Turf talks continued again

Expecting a resolution, supporters of Wilton Youth Football’s application to renovate Middlebrook Field’s natural grass to artificial turf attended the Planning and Zoning Commission’s meeting on Sept. 28, but left in disappointment when deliberations were continued once more.
The commissioners in favor of approving the application could not persuade those who stood against it to change their opinions.
A straw poll resulted in a straight split, with the majority teetering on the undecided Vice Chairman Sally Poundstone’s swing vote.
Chairman Chris Hulse and Commissioners Lori Bufano, Peter Shiue and Bas Nabulsi said that they were inclined to approve the proposal, while Secretary Doris Knapp and Commissioners Franklin Wong, John Comiskey and Joe Fiteni expressed the opposite.
The main problem they could not reconcile was the lighting scheme, presented by Andrew Dyjak with Musco Lighting during the third and last stage of the public hearing for Wilton Youth Football’s
application.
The disapproving commissioners held that the lights, which Dyjak explained would feature a degree of “uplighting,” did not comply with section 29-9.E.2.a. of the town zoning regulations, which specifies that “all exterior lighting shall be so designed that the filaments, light sources, reflectors or lenses are shielded with opaque material such that the light will be directed down and shall not be visible beyond the boundaries of the lot on which the lights shall be located.”
Hulse asked Town Planner Bob Nerney if there was any way around thatparticular regulation.
“The commission authors these regulations, and you have the ability to interpret these regulations,”
replied Nerney.
Knapp, however, saw no “wiggle-room” within the language of the section.
“With all due respect, Bob, I don’t see how anything that says ‘light shall be directed down’ can be interpreted to ‘light can be directed up,’” she said.
“It clearly violates what our regulations say about the lighting,” said Fiteni, who added that the latest lighting proposal was brought up too late in the hearing process to be thoroughly discussed.
“We introduced, at the third part of the public hearing, a whole new lighting scheme ... I have a real problem with that,” he said.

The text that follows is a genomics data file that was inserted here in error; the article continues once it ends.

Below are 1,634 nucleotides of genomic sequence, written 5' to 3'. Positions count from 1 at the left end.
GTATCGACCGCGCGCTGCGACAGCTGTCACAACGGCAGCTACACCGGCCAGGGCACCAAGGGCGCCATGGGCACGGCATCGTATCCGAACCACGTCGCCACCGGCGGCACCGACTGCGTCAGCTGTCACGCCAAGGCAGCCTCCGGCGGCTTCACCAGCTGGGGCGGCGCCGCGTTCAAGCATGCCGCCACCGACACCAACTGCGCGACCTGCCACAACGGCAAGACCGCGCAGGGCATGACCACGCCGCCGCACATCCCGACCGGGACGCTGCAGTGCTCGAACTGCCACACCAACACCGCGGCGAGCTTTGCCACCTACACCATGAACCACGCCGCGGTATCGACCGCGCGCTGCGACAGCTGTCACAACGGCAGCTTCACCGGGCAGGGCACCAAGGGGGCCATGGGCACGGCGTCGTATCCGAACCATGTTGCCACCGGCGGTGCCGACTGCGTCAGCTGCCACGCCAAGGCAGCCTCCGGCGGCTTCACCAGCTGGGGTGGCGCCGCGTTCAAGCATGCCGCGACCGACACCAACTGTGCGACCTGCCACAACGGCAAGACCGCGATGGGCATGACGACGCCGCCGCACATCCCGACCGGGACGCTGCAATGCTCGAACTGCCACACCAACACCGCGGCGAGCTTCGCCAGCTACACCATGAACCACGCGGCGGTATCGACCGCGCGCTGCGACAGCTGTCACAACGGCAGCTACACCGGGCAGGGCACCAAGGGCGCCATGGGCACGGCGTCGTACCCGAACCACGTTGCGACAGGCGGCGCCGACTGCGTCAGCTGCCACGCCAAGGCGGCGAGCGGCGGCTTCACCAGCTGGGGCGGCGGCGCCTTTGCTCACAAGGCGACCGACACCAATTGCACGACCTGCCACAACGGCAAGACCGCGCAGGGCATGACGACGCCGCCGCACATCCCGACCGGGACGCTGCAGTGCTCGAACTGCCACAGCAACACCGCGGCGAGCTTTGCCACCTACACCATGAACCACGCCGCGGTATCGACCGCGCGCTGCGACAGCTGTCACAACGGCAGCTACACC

At one point in the deliberations, Hulse and Fiteni raised their voices in contention when Fiteni accused Hulse of “steering” the process.
The question was raised as to the possibility of temporary lights instead of the noncompliant scheme proposed by Dyjak, and in response to issues voiced by Comiskey, Hulse said, “We already know you don’t support it, so what we’re looking for is for those of us who want to support it...,” before being cut off by Fiteni.
“Wait a minute, Chris, I’m having a problem here,” Fiteni said.
“Hold on,” Hulse said.
“I’m having a problem. No. I’m going on record. I’m having a problem. You’re steering this thing,” Fiteni said.
“I’m not. Joe, Joe...”
“Yes you are.”
“Joe, we went around the room, and we voted.”
“Yeah, but every time somebody objects, you back that person [into a corner] and start questioning their motives.”
“I’m not questioning their motives.”
“You are.”
“I’ve clarified what temporary lighting is.”
“You are. I’m sorry.”
“Joe, I’ve clarified what temporary lighting is — very simple.”
“And every other time somebody has objected you go back and I’m having a real problem [with this].”
“Joe, it looks as if we have a majority here...”
“That’s fine, but don’t...”
“What I’m trying to do is basically answer the questions so we don’t have to stand another six weeks and put these people back out to come back in another two years with another hundred thousand dollars in legal fees. We have a right to do what’s right for the town.”
“I agree.”
“It’s not just me, Joe; it’s the Board of Selectmen; it’s the chairman of the school board and everyone else in the town...”
“No. No. No. I’m sorry.”
“With what?”
“This is a Planning and Zoning decision. Just because they support it doesn’t mean we have to support everything they do.”
“That’s fine, and I’m not recommending that; I’m not saying that. I’m saying the town overwhelmingly supports it, based on what I’ve seen in this hearing, and from these testimonies, so I’m going on that. That’s who I serve.”
“That’s who we all serve. And there were people that came in here and objected, and had genuine objections to other people’s opinions. And I think we cannot ignore those and constantly go back to the Board of Selectmen and the principal of the school and all these
other people.”
“I’ll let you speak for as long as you want and get this out,” Hulse said, “because the thing is: we have something that we’re trying to basically find a way to make happen, OK? And it sounds like, as we’ve gone around the room here, there are enough of us that want to make it happen, and so what we’re trying to do is find a way forward.”
After further debating the application, deliberations were continued to Oct. 13, and the commission requested that Nerney approach the town’s legal counsel and inquire as to what options are available for potentially approving the field without approving the
lighting scheme.